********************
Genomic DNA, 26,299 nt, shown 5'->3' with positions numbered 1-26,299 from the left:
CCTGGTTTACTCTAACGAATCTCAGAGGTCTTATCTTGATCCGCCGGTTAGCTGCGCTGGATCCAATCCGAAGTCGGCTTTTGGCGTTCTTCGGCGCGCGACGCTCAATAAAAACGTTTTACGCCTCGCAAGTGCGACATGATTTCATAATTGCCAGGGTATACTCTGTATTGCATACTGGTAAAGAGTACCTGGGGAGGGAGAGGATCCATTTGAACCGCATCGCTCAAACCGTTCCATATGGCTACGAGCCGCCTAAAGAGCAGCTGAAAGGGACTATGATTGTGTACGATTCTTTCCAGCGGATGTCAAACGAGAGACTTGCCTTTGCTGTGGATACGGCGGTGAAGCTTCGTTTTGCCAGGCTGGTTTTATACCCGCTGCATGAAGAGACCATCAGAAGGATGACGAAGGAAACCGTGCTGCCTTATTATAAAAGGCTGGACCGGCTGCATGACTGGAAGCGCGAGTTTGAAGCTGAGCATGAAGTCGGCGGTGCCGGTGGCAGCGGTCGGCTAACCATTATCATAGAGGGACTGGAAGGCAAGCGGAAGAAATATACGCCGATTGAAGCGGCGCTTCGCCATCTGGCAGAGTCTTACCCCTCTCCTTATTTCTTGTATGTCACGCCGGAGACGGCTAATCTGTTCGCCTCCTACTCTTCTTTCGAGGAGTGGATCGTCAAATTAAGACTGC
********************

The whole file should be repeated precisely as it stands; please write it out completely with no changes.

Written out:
Genomic DNA, 26,299 nt, shown 5'->3' with positions numbered 1-26,299 from the left:
CCTGGTTTACTCTAACGAATCTCAGAGGTCTTATCTTGATCCGCCGGTTAGCTGCGCTGGATCCAATCCGAAGTCGGCTTTTGGCGTTCTTCGGCGCGCGACGCTCAATAAAAACGTTTTACGCCTCGCAAGTGCGACATGATTTCATAATTGCCAGGGTATACTCTGTATTGCATACTGGTAAAGAGTACCTGGGGAGGGAGAGGATCCATTTGAACCGCATCGCTCAAACCGTTCCATATGGCTACGAGCCGCCTAAAGAGCAGCTGAAAGGGACTATGATTGTGTACGATTCTTTCCAGCGGATGTCAAACGAGAGACTTGCCTTTGCTGTGGATACGGCGGTGAAGCTTCGTTTTGCCAGGCTGGTTTTATACCCGCTGCATGAAGAGACCATCAGAAGGATGACGAAGGAAACCGTGCTGCCTTATTATAAAAGGCTGGACCGGCTGCATGACTGGAAGCGCGAGTTTGAAGCTGAGCATGAAGTCGGCGGTGCCGGTGGCAGCGGTCGGCTAACCATTATCATAGAGGGACTGGAAGGCAAGCGGAAGAAATATACGCCGATTGAAGCGGCGCTTCGCCATCTGGCAGAGTCTTACCCCTCTCCTTATTTCTTGTATGTCACGCCGGAGACGGCTAATCTGTTCGCCTCCTACTCTTCTTTCGAGGAGTGGATCGTCAAATTAAGACTGC